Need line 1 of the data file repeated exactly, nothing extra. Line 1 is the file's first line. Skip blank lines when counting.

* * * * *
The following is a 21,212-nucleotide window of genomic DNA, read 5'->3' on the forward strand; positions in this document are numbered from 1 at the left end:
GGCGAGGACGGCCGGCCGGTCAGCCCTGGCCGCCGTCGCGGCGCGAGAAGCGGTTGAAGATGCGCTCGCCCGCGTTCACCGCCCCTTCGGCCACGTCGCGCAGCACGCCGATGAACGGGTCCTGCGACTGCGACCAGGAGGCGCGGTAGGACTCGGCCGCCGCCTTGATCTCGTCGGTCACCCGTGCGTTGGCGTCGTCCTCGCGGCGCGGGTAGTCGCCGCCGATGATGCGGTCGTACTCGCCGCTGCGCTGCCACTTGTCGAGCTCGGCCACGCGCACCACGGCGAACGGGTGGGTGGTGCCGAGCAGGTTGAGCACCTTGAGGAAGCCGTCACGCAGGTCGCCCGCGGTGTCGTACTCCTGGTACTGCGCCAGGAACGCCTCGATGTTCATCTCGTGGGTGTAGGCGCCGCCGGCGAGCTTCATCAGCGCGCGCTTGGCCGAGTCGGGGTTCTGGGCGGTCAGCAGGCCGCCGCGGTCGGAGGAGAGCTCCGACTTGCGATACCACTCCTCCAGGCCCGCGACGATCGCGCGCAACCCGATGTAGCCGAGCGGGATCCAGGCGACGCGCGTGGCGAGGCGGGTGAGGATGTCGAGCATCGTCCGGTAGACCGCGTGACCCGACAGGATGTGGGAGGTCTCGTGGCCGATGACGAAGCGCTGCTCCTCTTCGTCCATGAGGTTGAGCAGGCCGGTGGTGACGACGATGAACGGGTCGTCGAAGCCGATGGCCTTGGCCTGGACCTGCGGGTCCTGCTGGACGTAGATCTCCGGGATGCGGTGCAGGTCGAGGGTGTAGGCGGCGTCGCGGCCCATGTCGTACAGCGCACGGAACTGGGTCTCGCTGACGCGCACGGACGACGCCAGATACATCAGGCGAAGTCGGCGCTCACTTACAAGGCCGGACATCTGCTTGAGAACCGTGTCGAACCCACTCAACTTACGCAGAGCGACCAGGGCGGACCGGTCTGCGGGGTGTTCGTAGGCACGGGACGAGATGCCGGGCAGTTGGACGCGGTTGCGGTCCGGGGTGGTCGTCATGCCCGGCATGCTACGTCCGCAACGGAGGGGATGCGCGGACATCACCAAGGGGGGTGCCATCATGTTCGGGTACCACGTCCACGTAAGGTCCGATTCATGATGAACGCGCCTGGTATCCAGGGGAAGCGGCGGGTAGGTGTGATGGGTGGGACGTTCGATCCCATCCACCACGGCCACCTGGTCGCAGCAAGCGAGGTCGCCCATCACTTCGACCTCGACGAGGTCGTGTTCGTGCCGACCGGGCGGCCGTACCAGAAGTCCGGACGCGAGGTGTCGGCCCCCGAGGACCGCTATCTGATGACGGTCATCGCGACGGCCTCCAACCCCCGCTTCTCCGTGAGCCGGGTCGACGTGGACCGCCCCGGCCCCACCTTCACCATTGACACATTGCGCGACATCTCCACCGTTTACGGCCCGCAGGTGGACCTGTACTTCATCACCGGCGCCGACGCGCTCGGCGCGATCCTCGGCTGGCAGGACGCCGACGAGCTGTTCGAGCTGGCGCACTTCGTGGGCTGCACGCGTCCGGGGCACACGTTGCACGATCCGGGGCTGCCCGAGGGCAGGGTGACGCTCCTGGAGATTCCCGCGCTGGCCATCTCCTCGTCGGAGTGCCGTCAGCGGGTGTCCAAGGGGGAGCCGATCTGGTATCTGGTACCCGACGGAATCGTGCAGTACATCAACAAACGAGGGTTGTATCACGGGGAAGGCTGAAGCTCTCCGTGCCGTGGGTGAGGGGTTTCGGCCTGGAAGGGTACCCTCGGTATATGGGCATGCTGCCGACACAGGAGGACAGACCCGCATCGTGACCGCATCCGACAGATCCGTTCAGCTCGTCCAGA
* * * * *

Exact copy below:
The following is a 21,212-nucleotide window of genomic DNA, read 5'->3' on the forward strand; positions in this document are numbered from 1 at the left end: